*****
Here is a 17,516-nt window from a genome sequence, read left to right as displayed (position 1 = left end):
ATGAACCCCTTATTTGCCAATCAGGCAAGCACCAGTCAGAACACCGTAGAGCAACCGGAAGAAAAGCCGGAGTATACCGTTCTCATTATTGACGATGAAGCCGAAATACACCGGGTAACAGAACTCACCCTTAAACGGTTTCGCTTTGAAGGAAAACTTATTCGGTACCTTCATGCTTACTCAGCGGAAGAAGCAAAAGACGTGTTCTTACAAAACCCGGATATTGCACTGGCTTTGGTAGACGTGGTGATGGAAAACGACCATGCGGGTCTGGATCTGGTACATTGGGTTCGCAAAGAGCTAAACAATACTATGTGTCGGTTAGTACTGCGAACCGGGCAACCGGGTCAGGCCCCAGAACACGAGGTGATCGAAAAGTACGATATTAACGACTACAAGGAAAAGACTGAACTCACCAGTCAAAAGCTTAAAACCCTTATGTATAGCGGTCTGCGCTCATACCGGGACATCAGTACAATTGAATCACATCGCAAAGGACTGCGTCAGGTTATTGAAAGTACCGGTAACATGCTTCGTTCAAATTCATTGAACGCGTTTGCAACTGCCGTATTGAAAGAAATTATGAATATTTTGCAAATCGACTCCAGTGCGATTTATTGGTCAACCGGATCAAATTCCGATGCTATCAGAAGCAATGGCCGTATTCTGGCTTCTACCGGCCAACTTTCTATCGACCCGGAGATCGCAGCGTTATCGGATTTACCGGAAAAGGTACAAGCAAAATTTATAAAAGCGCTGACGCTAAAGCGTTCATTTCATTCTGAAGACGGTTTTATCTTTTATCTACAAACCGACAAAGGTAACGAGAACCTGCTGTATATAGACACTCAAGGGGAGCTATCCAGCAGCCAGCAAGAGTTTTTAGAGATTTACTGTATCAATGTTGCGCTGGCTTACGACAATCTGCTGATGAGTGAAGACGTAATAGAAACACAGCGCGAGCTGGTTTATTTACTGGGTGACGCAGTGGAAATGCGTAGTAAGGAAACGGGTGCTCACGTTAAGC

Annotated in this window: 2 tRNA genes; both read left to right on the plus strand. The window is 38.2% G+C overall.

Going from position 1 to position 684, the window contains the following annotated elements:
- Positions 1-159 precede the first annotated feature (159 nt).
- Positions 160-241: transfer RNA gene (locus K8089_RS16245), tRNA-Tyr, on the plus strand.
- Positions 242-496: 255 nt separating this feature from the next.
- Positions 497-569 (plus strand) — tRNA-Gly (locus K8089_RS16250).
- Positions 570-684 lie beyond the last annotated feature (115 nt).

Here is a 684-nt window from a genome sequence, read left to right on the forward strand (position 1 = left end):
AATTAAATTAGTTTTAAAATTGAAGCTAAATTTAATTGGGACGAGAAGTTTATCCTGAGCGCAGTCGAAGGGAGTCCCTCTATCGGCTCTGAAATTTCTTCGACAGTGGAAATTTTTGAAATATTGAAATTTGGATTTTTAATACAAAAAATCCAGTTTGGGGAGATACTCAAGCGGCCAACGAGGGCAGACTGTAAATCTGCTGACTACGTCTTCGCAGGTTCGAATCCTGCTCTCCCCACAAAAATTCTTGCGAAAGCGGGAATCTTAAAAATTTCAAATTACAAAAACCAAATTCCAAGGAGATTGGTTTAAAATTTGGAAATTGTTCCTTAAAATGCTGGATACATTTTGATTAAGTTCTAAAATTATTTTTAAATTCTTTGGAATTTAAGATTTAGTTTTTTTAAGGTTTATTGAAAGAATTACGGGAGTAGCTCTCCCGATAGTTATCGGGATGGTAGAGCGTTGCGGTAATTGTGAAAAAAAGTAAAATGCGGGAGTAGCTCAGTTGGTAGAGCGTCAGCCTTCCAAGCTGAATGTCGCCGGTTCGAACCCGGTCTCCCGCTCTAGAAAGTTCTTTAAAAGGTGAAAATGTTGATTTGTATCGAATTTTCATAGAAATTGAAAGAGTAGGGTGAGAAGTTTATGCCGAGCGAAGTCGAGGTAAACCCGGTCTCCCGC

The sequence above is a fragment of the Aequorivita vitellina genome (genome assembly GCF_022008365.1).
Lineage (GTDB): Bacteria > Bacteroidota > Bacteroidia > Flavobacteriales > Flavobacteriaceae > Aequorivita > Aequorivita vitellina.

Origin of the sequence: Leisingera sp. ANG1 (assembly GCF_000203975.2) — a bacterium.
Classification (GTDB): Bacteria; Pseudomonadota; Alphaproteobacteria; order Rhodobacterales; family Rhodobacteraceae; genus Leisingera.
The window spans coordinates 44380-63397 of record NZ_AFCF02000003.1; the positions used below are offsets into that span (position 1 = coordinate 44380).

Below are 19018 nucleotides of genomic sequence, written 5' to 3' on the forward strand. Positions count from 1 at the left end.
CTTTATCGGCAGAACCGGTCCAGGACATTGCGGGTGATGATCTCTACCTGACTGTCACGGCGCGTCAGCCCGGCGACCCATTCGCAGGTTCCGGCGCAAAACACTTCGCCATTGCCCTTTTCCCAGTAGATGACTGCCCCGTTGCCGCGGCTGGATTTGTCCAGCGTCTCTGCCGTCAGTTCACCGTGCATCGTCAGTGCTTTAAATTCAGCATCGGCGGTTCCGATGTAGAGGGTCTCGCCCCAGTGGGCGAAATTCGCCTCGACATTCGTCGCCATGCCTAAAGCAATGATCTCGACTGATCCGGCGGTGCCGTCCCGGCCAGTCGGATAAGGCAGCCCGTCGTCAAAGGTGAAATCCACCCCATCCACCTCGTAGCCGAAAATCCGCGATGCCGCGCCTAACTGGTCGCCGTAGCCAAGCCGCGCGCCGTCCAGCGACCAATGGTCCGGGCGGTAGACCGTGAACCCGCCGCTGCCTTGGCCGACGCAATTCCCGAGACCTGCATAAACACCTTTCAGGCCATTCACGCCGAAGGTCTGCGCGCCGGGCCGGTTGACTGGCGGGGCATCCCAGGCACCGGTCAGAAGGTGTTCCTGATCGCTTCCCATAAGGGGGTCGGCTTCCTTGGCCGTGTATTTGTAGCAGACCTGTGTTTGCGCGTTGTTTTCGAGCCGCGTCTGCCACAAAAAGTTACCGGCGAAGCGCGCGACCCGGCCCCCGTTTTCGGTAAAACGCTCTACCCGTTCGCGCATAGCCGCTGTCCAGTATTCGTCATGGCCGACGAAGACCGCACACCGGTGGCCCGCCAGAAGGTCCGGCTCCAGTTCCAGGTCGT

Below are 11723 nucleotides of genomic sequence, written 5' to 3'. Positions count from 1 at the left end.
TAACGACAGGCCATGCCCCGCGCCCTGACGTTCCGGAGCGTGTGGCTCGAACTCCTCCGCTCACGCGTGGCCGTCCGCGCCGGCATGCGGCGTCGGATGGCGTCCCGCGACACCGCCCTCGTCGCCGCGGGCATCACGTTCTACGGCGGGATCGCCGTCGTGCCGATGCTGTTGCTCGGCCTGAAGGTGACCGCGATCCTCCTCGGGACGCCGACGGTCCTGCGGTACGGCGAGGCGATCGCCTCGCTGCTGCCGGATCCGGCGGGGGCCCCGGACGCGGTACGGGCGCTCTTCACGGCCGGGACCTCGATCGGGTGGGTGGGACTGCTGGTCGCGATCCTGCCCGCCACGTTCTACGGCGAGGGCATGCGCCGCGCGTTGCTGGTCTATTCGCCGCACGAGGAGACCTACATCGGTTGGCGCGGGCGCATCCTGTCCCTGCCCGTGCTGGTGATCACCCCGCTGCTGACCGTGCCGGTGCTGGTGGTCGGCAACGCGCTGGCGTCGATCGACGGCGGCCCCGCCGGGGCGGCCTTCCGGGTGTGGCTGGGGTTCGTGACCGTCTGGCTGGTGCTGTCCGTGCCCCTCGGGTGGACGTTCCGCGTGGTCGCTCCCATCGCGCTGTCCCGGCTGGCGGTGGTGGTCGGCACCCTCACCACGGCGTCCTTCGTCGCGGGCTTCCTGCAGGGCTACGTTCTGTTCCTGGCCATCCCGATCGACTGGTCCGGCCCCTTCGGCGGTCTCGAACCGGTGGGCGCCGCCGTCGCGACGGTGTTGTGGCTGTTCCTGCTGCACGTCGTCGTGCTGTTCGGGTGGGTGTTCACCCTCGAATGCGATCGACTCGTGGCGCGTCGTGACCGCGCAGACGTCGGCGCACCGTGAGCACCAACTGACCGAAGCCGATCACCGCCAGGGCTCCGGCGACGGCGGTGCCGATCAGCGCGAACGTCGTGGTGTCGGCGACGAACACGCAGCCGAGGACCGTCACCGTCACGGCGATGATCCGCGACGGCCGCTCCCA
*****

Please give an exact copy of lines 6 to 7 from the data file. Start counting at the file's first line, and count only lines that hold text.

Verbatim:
- Positions 160-241: transfer RNA gene (locus K8089_RS16245), tRNA-Tyr, on the plus strand.
- Positions 242-496: 255 nt separating this feature from the next.